Mulvaney: No Other Votes Until Senate Votes Again on Healthcare

Bruno Cirelli
Luglio 30, 2017

The Affordable Care Act required members of Congress, along with their staff, to buy health-care insurance through the online markets created under the law, the signature legislative achievement of the Obama presidency.

Sen. Susan Collins of ME, one of the three Republicans who voted against the stripped-down repeal bill on Friday, said on CNN that Trump's threat would not sway her. He's been tweeting about it all weekend long, including this morning.

"Don't give up Republican Senators, the World is watching: Repeal & Replace", Trump said in a Twitter comment. Is this official White House policy, that nothing should be voted on in Congress, not even the debt ceiling, before the Senate votes again on health care?

Republican leaders viewed the vote as their last best effort to be able to advance the repeal effort and negotiate with the House of Representatives on how to dismantle the law, coming after two other attempts at revamping the law were defeated earlier in the week.

"Well, I think - yes". And I think what you're seeing there is the president simply reflecting the mood of the people. Go and poll the American public and find out what the most important issue is to them right now, and it's health care.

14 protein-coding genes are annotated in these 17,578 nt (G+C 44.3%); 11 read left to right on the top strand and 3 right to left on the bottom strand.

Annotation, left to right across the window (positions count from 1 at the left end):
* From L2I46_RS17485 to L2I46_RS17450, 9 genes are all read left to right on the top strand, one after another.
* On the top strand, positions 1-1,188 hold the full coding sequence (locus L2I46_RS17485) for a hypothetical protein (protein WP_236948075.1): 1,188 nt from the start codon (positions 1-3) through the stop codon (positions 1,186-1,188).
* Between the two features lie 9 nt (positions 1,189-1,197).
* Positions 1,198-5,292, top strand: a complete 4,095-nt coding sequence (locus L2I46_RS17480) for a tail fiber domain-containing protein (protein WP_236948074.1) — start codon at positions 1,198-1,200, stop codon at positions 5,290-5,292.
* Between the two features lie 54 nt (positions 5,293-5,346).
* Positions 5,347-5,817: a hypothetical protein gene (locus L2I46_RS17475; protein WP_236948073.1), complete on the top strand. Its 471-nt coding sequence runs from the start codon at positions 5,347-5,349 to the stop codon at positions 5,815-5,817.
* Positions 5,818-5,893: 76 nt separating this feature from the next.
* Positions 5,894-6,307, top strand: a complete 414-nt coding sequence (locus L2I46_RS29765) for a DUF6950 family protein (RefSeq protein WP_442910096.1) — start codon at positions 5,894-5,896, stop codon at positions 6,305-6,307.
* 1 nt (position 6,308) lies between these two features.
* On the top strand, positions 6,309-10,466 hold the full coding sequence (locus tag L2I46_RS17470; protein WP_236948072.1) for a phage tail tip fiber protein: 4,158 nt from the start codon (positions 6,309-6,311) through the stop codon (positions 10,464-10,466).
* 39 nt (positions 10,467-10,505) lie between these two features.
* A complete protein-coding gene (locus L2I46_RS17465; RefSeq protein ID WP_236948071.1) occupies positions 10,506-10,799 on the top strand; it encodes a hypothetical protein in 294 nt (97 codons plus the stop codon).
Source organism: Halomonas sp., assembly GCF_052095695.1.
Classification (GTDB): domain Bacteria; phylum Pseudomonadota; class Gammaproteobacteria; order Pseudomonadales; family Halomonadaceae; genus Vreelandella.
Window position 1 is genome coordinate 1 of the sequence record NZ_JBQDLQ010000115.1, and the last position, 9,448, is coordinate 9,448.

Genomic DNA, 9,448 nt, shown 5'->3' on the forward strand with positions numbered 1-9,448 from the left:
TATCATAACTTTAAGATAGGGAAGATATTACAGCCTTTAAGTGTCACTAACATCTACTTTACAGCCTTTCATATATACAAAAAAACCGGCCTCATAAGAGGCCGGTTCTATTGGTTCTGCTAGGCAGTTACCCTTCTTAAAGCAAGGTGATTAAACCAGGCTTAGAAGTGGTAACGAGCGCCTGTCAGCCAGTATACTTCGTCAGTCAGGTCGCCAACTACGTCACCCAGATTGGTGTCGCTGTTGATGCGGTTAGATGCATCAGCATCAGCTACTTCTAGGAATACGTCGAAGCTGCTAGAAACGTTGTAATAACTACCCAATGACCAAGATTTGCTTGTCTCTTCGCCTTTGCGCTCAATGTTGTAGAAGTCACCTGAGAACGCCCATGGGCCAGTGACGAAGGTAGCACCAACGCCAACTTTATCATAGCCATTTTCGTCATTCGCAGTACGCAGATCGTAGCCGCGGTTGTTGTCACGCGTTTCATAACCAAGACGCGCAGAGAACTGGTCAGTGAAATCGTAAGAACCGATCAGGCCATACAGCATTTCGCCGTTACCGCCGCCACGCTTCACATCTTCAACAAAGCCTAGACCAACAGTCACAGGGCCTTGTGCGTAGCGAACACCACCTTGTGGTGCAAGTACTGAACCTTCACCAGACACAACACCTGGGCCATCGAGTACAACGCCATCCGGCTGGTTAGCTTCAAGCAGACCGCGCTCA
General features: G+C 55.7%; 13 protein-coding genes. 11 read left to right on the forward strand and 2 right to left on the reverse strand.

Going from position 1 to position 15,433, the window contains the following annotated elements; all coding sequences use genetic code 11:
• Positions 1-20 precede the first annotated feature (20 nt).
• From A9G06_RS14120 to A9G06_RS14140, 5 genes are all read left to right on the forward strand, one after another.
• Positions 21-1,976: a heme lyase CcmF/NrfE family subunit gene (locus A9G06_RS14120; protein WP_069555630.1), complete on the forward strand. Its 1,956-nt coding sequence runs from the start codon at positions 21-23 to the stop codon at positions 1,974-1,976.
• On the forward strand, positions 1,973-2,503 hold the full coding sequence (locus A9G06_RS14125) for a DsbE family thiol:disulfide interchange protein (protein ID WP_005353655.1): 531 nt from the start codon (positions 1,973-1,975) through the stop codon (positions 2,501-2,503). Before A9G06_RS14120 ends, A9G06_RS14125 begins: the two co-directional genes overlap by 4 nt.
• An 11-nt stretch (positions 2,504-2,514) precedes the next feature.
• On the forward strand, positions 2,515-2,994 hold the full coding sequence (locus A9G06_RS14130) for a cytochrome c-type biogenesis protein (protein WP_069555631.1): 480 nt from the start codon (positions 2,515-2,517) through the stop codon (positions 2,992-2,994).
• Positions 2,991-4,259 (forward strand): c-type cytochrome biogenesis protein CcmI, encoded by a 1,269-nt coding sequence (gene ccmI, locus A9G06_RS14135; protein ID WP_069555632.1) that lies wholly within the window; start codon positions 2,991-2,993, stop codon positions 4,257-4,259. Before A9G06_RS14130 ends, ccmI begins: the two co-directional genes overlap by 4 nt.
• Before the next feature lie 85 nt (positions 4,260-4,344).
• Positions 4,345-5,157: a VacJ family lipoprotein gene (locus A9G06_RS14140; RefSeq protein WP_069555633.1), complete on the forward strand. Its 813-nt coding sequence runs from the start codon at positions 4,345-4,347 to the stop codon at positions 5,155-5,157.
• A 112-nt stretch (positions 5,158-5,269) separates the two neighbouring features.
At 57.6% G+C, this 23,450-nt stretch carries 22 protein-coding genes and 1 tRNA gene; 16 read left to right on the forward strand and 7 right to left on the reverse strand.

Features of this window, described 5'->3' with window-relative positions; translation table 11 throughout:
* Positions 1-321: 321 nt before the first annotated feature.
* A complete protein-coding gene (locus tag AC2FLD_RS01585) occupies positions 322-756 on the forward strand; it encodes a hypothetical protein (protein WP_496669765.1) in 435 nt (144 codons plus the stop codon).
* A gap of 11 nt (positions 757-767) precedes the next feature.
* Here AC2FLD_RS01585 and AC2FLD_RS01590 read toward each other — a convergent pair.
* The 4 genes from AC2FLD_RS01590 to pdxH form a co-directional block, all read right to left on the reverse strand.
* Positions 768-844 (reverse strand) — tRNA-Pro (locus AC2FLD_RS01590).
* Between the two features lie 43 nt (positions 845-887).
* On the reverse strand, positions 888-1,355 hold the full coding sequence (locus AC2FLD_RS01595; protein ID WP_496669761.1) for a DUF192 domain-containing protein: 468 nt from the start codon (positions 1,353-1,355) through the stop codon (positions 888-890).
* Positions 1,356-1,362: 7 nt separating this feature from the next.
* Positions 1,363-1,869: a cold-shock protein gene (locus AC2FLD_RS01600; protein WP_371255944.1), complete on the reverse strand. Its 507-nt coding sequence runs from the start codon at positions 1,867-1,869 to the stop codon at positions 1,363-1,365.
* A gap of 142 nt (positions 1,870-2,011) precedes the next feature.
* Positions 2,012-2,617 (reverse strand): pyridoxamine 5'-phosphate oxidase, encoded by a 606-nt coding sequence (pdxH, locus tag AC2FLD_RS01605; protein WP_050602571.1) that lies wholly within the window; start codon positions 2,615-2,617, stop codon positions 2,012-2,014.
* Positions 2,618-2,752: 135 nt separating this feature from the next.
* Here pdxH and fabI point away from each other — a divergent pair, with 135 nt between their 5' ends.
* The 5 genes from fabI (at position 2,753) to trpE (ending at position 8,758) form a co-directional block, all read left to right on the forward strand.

The Director of the Office of Management and Budget, Mick Mulvaney, downplayed the disarray the White House is reportedly experiencing in wake of major staffing changes.

With the outcome hanging in the balance, Republican Senator John McCain, who had returned to Congress just days after being diagnosed with brain cancer, walked to the front of the Senate and turned a thumb down, giving the minority Democrats the extra vote they needed to block passage of the scaled-down repeal of Obamacare. "They should stay and work and figure out a way to solve this problem". "Keep in mind, you're talking about something they promised to do for seven years". "At the same time, you have the political consideration that you promised folks you'd do this for seven years, you can not go back on that". At the same time, you have the political consideration that you promised folks you would do this for seven years.

"So yes, they need to stay they need to work they need to pass something", Mulvaney continued. It's sort of the national attitude towards it.

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